You may not think of this as a state "teeming" with wildlife, but you can find
an Iowa wildlife refuge in several locations across the state. The DeSoto National
Wildlife Refuge and the Neal Smith Wildlife Refuge are two of the most important
ones. There are four other national sites, including the Driftless Area (775
acres quite near Effigy
Mounds National Monument), Port Louisa (8,373 acres about halfway between
Davenport and Iowa
City), Union Slough (3,334 acres in the north central part of the state),
and the Iowa Wetland Management Area that is part of Union Slough.
Additionally, the state Department of Natural Resources manages a number of areas that protect Iowa's indigenous wildlife. Camping and hunting (especially of deer, wild turkey, and other game fowl) are allowed in these areas as well as on private land. One of the most important wildlife ecosystems in the state is the tall grass prairie of the Great Plains that once covered as much as 80 percent of the state, which has made great efforts to restore and protect it. When you look for a wildlife refuge in Iowa you will even find it among the 81 acres of beautifully-restored tall grass prairie at the Herbert Hoover Presidential Library.
Probably the most significant strides in restoring the tall grass prairies
is at the Neal Smith Wildlife Refuge and its Prairie Learning Center. Established
in 1990 and located only eighteen miles east of Des
Moines, this Iowa wildlife refuge has the unprecedented mission to re-establish
the tall grass prairie and restore the native oak savanna within its 8,654 acres.
The Great Plains once covered a good portion of the Central United States in
fourteen states, cutting a great swathe from Canada, Montana, and the Dakotas
south through Oklahoma, Iowa, and Texas. An estimated 30 to 75 million bison
once roamed these plains, that are now almost completely degraded save for pockets
found at Neal Smith Wildlife Refuge and similar refuges in Kansas,
Illinois, and Oklahoma.
Another wildlife refuge in Iowa that protects the tall grass prairie is Broken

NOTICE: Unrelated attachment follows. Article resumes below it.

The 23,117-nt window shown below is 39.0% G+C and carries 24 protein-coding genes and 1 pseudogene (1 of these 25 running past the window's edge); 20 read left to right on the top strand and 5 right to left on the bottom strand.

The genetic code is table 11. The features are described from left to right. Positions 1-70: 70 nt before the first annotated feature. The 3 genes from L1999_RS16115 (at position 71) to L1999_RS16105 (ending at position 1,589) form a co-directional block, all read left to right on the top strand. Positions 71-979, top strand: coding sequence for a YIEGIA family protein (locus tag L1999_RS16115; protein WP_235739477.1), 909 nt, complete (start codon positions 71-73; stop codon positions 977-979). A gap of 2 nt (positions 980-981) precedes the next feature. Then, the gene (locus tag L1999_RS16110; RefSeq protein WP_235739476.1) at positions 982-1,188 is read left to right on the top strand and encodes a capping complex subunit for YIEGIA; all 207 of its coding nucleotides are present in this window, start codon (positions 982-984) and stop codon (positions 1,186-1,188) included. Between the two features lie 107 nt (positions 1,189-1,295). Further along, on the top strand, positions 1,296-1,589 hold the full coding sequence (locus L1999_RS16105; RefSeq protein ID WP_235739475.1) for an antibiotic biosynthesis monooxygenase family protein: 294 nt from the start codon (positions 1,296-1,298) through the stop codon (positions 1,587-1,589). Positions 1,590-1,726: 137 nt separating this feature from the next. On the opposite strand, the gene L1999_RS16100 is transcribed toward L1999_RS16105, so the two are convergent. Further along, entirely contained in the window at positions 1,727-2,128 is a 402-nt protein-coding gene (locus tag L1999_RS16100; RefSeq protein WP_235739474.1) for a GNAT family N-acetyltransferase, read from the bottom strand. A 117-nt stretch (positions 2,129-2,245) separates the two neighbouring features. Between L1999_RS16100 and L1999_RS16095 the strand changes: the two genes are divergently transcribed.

Kettle in the Loess Hills along the Missouri River.
In only a couple decades, the prairie restoration process at Neal Smith Wildlife Refuge has provided safe haven for a tremendous diversity of life, including hundreds of plant species, over 200 bird species, and nearly 100 species of mammals. Both bison and elk have been reintroduced to demonstrate the natural role of large herbivores in the tall grass ecosystem.
About twenty miles north of Council Bluffs and Omaha (in Nebraska), is the 8,358 acre DeSoto National Wildlife Refuge that is part of a network of refuges created to protect and preserve the scarce habitat for migratory water fowl and other wildlife. It sits in the floodplain of the Missouri River. Every year, especially in the autumn, this wildlife refuge in Iowa boasts spectacular flights of geese and ducks, accompanied by warblers and shorebirds. Numerous bald eagles prey on the smaller birds. There is also a diverse variety of mammals, including deer, rabbits, raccoons, coyotes, and possums. This is also habitat for beavers, muskrats, and mink. This Iowa wildlife refuge is comprised of 8,358 acres in Iowa and Nebraska and lies in the Missouri River Valley on the prehistoric floodplain of the Missouri River Valley, and draws more than a quarter million visitors annually. While there is no camping here (the refuge closes at sunset each day), there are nearby state parks and campgrounds. Additionally, there are some excellent Council Bluffs hotels.
Important to the history of the area is Missouri River shipping, and over the years more than 400 steamboats were wrecked along its course. One of these, the 161-foot long Bretrand, sank in 1865. It was found and excavated in 1968. Thus, the DeSoto National Wildlife Refuge also protects 200,000 pieces of one of the most significant collections of Civil War-era artifacts in the United States.